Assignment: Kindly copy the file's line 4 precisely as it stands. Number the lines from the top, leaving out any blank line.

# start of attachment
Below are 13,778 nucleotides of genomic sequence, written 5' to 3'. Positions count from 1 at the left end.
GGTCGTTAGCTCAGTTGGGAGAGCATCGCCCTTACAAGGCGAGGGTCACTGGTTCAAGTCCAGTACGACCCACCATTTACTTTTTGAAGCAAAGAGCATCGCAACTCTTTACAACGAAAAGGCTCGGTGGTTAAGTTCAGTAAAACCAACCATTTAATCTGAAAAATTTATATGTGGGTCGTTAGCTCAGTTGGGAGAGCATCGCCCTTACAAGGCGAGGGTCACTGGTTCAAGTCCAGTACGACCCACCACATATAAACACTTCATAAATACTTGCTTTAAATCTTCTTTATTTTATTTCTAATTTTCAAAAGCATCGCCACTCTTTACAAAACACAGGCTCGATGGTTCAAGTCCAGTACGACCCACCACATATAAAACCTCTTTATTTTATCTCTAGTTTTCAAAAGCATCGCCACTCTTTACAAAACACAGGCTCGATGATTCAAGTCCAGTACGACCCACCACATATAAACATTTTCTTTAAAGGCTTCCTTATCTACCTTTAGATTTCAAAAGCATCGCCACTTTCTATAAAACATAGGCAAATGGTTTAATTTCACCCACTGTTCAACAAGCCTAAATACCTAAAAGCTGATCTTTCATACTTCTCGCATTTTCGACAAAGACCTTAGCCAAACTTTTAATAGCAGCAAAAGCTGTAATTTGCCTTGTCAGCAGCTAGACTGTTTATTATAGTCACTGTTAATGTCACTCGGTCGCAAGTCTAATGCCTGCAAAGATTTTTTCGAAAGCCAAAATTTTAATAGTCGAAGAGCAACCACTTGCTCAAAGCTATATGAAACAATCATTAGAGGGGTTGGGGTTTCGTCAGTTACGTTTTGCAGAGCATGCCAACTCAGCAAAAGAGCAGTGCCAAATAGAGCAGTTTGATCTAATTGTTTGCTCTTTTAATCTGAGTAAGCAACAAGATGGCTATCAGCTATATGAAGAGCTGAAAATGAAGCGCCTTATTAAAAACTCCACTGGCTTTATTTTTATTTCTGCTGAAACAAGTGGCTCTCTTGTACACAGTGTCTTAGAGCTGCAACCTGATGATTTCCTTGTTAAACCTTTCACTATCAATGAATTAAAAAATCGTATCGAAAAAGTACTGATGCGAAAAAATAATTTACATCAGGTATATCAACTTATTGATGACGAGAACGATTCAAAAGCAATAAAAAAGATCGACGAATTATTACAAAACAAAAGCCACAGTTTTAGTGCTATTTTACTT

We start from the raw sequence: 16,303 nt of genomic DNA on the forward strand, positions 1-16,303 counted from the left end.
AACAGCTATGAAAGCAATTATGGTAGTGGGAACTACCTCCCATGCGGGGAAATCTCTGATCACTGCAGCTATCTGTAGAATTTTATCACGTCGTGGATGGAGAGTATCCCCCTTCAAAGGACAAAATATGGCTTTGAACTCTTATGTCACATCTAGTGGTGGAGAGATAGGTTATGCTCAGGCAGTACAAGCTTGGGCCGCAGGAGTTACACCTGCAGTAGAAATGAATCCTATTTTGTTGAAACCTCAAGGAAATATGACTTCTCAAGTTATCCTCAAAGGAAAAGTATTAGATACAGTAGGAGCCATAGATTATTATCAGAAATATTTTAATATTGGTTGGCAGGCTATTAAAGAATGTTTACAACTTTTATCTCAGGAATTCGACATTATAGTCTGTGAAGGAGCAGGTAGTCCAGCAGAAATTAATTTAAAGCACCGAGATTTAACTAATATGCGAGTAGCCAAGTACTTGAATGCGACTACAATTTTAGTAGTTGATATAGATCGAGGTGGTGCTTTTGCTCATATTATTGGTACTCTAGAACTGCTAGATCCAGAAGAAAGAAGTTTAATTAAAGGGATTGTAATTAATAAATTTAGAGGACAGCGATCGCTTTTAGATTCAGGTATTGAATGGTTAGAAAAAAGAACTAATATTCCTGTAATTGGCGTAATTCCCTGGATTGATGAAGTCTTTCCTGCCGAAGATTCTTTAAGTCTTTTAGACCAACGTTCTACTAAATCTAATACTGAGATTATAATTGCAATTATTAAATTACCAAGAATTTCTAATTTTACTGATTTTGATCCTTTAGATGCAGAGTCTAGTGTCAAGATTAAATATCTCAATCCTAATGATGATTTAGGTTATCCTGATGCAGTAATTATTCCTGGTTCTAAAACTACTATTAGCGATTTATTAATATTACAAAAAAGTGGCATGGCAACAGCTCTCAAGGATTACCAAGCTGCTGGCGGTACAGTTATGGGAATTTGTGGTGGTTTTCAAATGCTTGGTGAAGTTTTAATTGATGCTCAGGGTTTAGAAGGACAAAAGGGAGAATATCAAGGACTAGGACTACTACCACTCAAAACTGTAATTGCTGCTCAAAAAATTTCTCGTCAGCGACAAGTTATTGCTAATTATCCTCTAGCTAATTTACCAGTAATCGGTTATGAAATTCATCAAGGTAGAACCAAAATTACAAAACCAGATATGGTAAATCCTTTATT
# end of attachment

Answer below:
AACAGCTATGAAAGCAATTATGGTAGTGGGAACTACCTCCCATGCGGGGAAATCTCTGATCACTGCAGCTATCTGTAGAATTTTATCACGTCGTGGATGGAGAGTATCCCCCTTCAAAGGACAAAATATGGCTTTGAACTCTTATGTCACATCTAGTGGTGGAGAGATAGGTTATGCTCAGGCAGTACAAGCTTGGGCCGCAGGAGTTACACCTGCAGTAGAAATGAATCCTATTTTGTTGAAACCTCAAGGAAATATGACTTCTCAAGTTATCCTCAAAGGAAAAGTATTAGATACAGTAGGAGCCATAGATTATTATCAGAAATATTTTAATATTGGTTGGCAGGCTATTAAAGAATGTTTACAACTTTTATCTCAGGAATTCGACATTATAGTCTGTGAAGGAGCAGGTAGTCCAGCAGAAATTAATTTAAAGCACCGAGATTTAACTAATATGCGAGTAGCCAAGTACTTGAATGCGACTACAATTTTAGTAGTTGATATAGATCGAGGTGGTGCTTTTGCTCATATTATTGGTACTCTAGAACTGCTAGATCCAGAAGAAAGAAGTTTAATTAAAGGGATTGTAATTAATAAATTTAGAGGACAGCGATCGCTTTTAGATTCAGGTATTGAATGGTTAGAAAAAAGAACTAATATTCCTGTAATTGGCGTAATTCCCTGGATTGATGAAGTCTTTCCTGCCGAAGATTCTTTAAGTCTTTTAGACCAACGTTCTACTAAATCTAATACTGAGATTATAATTGCAATTATTAAATTACCAAGAATTTCTAATTTTACTGATTTTGATCCTTTAGATGCAGAGTCTAGTGTCAAGATTAAATATCTCAATCCTAATGATGATTTAGGTTATCCTGATGCAGTAATTATTCCTGGTTCTAAAACTACTATTAGCGATTTATTAATATTACAAAAAAGTGGCATGGCAACAGCTCTCAAGGATTACCAAGCTGCTGGCGGTACAGTTATGGGAATTTGTGGTGGTTTTCAAATGCTTGGTGAAGTTTTAATTGATGCTCAGGGTTTAGAAGGACAAAAGGGAGAATATCAAGGACTAGGACTACTACCACTCAAAACTGTAATTGCTGCTCAAAAAATTTCTCGTCAGCGACAAGTTATTGCTAATTATCCTCTAGCTAATTTACCAGTAATCGGTTATGAAATTCATCAAGGTAGAACCAAAATTACAAAACCAGATATGGTAAATCCTTTATT